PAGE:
The complexity has been quite minimal. You npm install one executable, which you run on a HTML file in place, and it's done. After the npm install, it's fairly hassle-free after that; you don't even need to host the webfonts if you don't want to. We chose to for some additional speed. (It's not the size, but the latency: an equation here or there will pull in a few fonts which aren't that big, but the loading of a new domain and reflow take time.) IIRC, over the, I dunno, 6 years that I've been using it, there has only been 1 actual bug due to mathjax-node-page: it broke a link in the navbox at the end of pages because the link had no anchor text (AFAICT), which I solved by just sticking in a ZERO WIDTH SPACE. All my other work related to it has been minor optimizations like rehosting the fonts, stripping a bit of unnecessary CSS, adding an optimization setting, etc. Considering how complicated this feature is, that's quite impressive reliability. Many much simpler features, which deliver far less value, screw up far more regularly than the static MathJax compilation feature does.

Anna: 60 plus 60 makes a hundred

  • Anna: Papa, are onions fruit or dairy?
  • Me: onions are vegetables
  • Anna: Papa, I have a problem: [explains problem in detail]
  • Me: Is it a problem you can fix?
  • Anna: Yes! [Fixes problem]
  • Anna: welcome to my restaurant! We have donuts, and we have jelly.
  • Me: can I have a jelly donut?
  • Anna: at this restaurant we do not combine foods!

Lily: I did kind of follow the recipe, I just didn't read it

What adorable little LLMs.

Another little LLM says:

if you had a hundred random people, and 50 of them went swimming in a tank with a large number of hungry sharks, and 50 of them went into a cage with a large number of hungry wolves, which group would do worse?

The group swimming with sharks would likely fare worse. Sharks, as aquatic predators, are more efficient at hunting in their environment than humans are at evading in water. Humans in water are more disadvantaged due to limited mobility and lack of natural underwater survival instincts. Wolves, while dangerous, are terrestrial creatures and humans have more options for evasion and defense on land.

I agree.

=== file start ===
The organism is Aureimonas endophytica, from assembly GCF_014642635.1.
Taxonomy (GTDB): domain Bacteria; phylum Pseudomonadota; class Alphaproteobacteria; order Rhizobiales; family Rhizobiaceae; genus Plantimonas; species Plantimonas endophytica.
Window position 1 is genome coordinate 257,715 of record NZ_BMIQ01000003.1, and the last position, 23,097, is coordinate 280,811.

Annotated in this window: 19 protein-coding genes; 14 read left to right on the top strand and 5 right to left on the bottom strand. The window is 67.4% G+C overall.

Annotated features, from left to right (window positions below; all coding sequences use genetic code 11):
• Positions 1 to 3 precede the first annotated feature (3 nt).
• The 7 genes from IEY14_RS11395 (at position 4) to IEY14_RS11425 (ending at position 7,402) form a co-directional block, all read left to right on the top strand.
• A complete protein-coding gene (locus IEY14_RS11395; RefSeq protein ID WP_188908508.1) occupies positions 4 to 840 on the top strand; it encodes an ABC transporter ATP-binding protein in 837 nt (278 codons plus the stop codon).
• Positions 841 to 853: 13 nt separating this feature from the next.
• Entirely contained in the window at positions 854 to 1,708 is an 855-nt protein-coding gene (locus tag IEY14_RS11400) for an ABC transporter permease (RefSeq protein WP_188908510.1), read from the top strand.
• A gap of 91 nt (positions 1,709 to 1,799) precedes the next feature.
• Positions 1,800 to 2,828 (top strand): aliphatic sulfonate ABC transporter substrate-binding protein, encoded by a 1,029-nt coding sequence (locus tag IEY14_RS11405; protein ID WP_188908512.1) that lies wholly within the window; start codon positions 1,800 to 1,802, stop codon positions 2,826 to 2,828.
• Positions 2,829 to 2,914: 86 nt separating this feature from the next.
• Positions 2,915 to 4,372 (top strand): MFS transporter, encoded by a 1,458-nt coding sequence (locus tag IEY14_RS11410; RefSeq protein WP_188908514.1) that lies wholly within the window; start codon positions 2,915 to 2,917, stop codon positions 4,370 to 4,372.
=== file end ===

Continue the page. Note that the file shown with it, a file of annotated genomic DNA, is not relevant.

OK, I think I see what the argument here actually is. You have 2 implicit arguments. First: 'humans learn reversed relationships and are not fundamentally flawed; if NNs fundamentally learned as well as humans and were not fundamentally flawed and learned in a similar way, they would learn reversed relationships; NNs do not, therefore they do not learn as well as humans and are fundamentally flawed and do not learn in a similar way'. So a decoder LLM not doing reversed implies a fundamental flaw. Then the second argument is, 'human brains do not learn using reversing; a NN learning as well as humans using reversing is still not learning like a human brain; therefore, it is fundamentally flawed', and the conjunction is that either a LLM does worse than humans (and is flawed) or 'cheats' by using reversing (and is flawed), so it's flawed.

Barring much stronger evidence about humans failing to reverse, I can accept the first argument for now.

But if reversing text during pretraining, or the near-strict equivalent of simply switching between mask-all-but-last and mask-all-but-first targets while doing prediction, fixed reversed relationships, that second implicit argument seems to not follow to me, because the premise is unsupported & doubtful.

We don't know how humans learn, and so for all we know, human brains doing self-supervised learning could be reversing. If human brains maintained any sort of equivalent of 'context', then they can be doing any arbitrary masking & predictive loss over that context (and probably are). It's unclear that this would even come at any additional compute cost. (I could see mixing in reversal targets as strictly superior to standard causal decoder last-token-only - diminishing returns to yet another last-token-only datapoint, the implicit data augmentation, and the empirical success of bidirectional models like UL2 using more than just last-token-only or the recent argument that strict causal decoding is intrinsically inferior to bidirectional losses because the former is datapoint-by-datapoint online learning and the latter allows full SGD minibatch learning.)

So if reversal training really does fix the reversal problems, all the reversal observations seems to show is that bidirectional models are smarter than unidirectional models when bracketing out concerns like training compute-efficiency and are more brain-like, neither of which seems too controversial to me; and suggests a minor tweak to LLM training (to, say, preprocess half the data beforehand to reverse it), and thus make this more an obscurely-framed capabilities result than anything particularly safety/interpretability-relevant.

I can't replicate this with my Ubuntu Linux/MATE/Firefox/Emacs setup. I get the whole equation no matter how I copy it.

(Note that there is one catch to the JS copy-paste listener: confusingly to contemporary users, has multiple copy-paste buffers, 'primary' / 'secondary' / 'copypaste', of which browsers will apparently only allow web page JS to affect the first one. Since the browser doesn't cooperate, this cannot be fixed by the webpage. So if you copy-paste in, depending on how you do it, you may get the intended P(xi)=<xi,v> or you may get that newline-after-every-character version that jefftk quotes. If you are unsure what is going on, you can investigate using the xclip utility, like xclip -o -selection copypaste vs xclip -o -selection primary.)

This seems like such an obvious question that I'm worried I'm missing something but... you phrase it as 'A to B doesn't cause B to A', and people are using examples like 'you can't recite the alphabet backwards as easily as you can forwards', and when I look at the list of 'different training setups', I see the very most obvious one not mentioned: